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Waymo’s Detroit plant begins outfitting cars with driverless tech

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At least 30 have been equipped at the factory near Hamtramck

A row of six white sedans idle in a large warehouse with with steel beams in the ceiling. There are black cameras mounted on top of the cars.
Jaguar I-PACEs outfitted with Waymo self-driving technology.
Courtesy of Waymo

In April this year, Google self-driving affiliate Waymo announced that it would be opening the world’s first factory dedicated to the mass production of autonomous vehicles in Detroit. It had an ambitious timeline of mid-2019.

Impressively, it hit that mark.

Waymo CEO John Krafcik said Monday at the Forbes 30 Under 30 Summit held in Detroit that his company, along with Canadian auto supplier Magna, have begun integrating its autonomous driver technology into Chrysler Pacifica hybrid minivans and electric Jaguar I-PAC SUVs. He made similar statements in September at the IAA Frankfurt auto show.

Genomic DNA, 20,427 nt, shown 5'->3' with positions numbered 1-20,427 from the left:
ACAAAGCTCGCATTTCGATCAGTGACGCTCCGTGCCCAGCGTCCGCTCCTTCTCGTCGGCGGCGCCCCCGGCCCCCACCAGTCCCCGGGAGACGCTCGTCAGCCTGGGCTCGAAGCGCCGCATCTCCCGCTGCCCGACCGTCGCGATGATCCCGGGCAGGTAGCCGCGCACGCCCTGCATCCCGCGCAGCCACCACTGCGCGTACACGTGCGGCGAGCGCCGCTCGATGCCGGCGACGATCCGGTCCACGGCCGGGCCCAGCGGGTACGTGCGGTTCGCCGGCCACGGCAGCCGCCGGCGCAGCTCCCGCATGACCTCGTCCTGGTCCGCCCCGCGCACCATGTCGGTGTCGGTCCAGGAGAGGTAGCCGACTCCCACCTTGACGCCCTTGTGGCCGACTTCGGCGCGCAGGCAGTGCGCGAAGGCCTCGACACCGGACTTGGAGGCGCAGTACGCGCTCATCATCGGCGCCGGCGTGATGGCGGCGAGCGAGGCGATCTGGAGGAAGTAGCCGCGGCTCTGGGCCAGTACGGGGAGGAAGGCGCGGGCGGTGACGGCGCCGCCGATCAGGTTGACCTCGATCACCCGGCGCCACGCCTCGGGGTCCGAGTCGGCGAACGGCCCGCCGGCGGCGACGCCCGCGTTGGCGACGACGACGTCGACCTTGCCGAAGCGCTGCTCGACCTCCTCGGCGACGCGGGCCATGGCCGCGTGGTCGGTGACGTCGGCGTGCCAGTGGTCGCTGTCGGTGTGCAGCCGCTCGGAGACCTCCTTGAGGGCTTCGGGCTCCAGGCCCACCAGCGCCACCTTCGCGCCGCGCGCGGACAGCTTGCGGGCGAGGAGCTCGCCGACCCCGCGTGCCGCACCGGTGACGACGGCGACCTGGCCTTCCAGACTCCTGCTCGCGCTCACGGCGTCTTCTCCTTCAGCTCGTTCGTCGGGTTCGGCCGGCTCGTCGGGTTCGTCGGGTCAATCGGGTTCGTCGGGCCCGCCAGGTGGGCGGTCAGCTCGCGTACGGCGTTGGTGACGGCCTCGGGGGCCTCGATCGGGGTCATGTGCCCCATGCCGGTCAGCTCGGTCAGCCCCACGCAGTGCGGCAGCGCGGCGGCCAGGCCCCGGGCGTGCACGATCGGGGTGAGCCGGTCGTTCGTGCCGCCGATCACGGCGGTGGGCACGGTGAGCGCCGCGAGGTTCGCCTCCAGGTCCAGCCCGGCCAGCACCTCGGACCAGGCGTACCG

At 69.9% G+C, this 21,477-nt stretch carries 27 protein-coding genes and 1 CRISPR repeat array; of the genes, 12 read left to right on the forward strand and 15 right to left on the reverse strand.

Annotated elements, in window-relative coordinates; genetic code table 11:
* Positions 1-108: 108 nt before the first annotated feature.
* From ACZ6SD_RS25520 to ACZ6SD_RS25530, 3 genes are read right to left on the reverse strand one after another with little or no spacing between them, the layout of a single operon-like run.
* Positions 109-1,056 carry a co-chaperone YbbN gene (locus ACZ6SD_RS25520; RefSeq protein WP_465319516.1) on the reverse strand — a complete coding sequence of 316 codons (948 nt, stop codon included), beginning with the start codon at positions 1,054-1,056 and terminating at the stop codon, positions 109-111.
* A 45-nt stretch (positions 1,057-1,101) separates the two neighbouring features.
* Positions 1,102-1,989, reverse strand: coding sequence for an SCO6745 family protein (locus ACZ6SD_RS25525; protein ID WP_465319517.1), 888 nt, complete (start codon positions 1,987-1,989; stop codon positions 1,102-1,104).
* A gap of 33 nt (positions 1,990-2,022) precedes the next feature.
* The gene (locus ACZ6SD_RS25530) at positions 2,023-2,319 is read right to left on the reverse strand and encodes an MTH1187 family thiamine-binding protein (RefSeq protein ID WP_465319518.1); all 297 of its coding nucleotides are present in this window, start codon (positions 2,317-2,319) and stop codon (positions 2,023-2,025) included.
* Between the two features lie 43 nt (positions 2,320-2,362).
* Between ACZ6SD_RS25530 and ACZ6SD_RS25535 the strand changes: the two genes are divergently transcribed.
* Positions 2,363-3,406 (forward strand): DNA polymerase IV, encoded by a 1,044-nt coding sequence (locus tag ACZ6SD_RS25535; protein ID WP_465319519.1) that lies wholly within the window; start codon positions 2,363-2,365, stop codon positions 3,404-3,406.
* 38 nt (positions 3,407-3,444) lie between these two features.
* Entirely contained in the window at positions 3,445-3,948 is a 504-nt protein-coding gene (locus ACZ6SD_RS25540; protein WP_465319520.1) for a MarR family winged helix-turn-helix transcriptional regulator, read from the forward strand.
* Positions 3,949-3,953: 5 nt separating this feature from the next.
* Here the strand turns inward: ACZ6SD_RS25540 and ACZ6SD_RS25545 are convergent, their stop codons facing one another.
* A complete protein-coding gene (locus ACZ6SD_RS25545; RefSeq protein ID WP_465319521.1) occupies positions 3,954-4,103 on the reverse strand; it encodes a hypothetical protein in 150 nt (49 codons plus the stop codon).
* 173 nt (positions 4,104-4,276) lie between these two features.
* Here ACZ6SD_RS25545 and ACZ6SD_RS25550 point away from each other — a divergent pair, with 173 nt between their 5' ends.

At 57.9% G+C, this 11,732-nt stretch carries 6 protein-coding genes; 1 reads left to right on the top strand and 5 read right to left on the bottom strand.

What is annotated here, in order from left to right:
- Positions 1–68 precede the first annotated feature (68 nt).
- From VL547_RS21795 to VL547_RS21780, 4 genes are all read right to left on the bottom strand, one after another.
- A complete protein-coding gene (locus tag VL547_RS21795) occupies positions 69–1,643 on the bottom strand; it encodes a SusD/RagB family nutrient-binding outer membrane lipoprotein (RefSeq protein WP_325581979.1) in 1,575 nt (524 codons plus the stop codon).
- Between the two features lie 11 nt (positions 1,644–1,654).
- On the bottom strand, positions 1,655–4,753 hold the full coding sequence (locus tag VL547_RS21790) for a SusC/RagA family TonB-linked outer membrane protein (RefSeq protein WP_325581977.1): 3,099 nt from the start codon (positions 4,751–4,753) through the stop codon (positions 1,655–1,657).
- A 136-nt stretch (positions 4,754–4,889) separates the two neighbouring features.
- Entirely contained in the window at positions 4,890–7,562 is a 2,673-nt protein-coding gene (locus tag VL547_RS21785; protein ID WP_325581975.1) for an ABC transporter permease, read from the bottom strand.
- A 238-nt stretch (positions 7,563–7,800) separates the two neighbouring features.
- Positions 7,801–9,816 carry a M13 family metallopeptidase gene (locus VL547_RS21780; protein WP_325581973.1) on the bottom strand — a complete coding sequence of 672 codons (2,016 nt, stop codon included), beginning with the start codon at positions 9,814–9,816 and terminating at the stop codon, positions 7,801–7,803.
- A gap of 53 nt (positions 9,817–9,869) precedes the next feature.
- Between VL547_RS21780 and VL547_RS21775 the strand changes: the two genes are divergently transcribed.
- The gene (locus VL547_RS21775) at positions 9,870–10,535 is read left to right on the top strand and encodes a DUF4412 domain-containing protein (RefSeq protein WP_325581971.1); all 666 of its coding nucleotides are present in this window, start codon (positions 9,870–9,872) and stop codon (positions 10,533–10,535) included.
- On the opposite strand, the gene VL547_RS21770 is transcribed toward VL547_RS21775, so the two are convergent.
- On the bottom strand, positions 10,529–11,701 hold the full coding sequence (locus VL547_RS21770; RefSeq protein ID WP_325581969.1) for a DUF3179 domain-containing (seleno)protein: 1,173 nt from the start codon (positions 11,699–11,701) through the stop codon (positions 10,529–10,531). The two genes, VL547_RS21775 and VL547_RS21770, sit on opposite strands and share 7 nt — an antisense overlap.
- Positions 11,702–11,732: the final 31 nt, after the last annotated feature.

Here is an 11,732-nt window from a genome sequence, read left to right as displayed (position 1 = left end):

“The first 30 of these cars are now at our facilities in California gearing up for development and testing,” he said in Frankfurt.

Waymo repurposed the former American Axle & Manufacturing plant near Hamtramck at a cost of $13.6 million. The Michigan Economic Development Corporation provided the company with a $2 million grant, contingent on hiring 100 employees by 2021. If Waymo hires 400 employees, it would qualify for $6 million in additional grants, or $20,000 per employee.

The company declined to say how many employees it had hired so far.

Waymo’s goal for its technology is full autonomy, or to “take the human completely out of the loop,” said Krafcik. That means there wouldn’t need to be a person with a license present in the car.

According to the Detroit News, its 5th generation “driver,” installed on top of the vehicles, includes “a new sensor kit developed in-house with light-detection LIDAR, radar, cameras and one other sensor modality that Waymo has not disclosed publicly.” There’s also a computer package in the trunk.